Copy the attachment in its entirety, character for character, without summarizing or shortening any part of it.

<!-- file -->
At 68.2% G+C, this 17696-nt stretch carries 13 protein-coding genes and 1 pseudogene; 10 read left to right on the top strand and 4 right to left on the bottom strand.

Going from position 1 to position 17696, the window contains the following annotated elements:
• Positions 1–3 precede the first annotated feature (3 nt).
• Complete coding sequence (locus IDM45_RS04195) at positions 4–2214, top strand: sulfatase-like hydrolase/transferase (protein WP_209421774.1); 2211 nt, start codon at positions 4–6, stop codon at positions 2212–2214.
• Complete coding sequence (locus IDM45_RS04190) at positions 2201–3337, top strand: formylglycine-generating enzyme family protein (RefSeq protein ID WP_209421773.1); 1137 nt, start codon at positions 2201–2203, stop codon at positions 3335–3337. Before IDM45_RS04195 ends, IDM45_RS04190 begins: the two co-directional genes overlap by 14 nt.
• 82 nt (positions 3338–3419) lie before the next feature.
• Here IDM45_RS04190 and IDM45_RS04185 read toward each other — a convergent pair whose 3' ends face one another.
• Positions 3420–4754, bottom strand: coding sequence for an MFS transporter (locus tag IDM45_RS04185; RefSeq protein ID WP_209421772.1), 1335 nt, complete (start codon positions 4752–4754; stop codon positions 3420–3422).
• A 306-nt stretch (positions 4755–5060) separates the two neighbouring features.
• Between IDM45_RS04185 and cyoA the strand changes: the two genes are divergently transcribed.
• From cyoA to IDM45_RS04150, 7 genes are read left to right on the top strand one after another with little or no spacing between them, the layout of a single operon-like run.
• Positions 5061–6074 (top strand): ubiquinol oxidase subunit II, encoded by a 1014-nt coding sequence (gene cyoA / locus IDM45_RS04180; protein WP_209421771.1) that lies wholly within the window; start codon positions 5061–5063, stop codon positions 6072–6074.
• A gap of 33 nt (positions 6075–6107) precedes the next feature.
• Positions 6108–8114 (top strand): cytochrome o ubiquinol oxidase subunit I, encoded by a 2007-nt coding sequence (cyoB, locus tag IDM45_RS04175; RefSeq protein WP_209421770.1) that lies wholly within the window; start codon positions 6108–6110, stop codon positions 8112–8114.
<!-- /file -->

At 68.2% G+C, this 17696-nt stretch carries 13 protein-coding genes and 1 pseudogene; 10 read left to right on the top strand and 4 right to left on the bottom strand.

Going from position 1 to position 17696, the window contains the following annotated elements:
• Positions 1–3 precede the first annotated feature (3 nt).
• Complete coding sequence (locus IDM45_RS04195) at positions 4–2214, top strand: sulfatase-like hydrolase/transferase (protein WP_209421774.1); 2211 nt, start codon at positions 4–6, stop codon at positions 2212–2214.
• Complete coding sequence (locus IDM45_RS04190) at positions 2201–3337, top strand: formylglycine-generating enzyme family protein (RefSeq protein ID WP_209421773.1); 1137 nt, start codon at positions 2201–2203, stop codon at positions 3335–3337. Before IDM45_RS04195 ends, IDM45_RS04190 begins: the two co-directional genes overlap by 14 nt.
• 82 nt (positions 3338–3419) lie before the next feature.
• Here IDM45_RS04190 and IDM45_RS04185 read toward each other — a convergent pair whose 3' ends face one another.
• Positions 3420–4754, bottom strand: coding sequence for an MFS transporter (locus tag IDM45_RS04185; RefSeq protein ID WP_209421772.1), 1335 nt, complete (start codon positions 4752–4754; stop codon positions 3420–3422).
• A 306-nt stretch (positions 4755–5060) separates the two neighbouring features.
• Between IDM45_RS04185 and cyoA the strand changes: the two genes are divergently transcribed.
• From cyoA to IDM45_RS04150, 7 genes are read left to right on the top strand one after another with little or no spacing between them, the layout of a single operon-like run.
• Positions 5061–6074 (top strand): ubiquinol oxidase subunit II, encoded by a 1014-nt coding sequence (gene cyoA / locus IDM45_RS04180; protein WP_209421771.1) that lies wholly within the window; start codon positions 5061–5063, stop codon positions 6072–6074.
• A gap of 33 nt (positions 6075–6107) precedes the next feature.
• Positions 6108–8114 (top strand): cytochrome o ubiquinol oxidase subunit I, encoded by a 2007-nt coding sequence (cyoB, locus tag IDM45_RS04175; RefSeq protein WP_209421770.1) that lies wholly within the window; start codon positions 6108–6110, stop codon positions 8112–8114.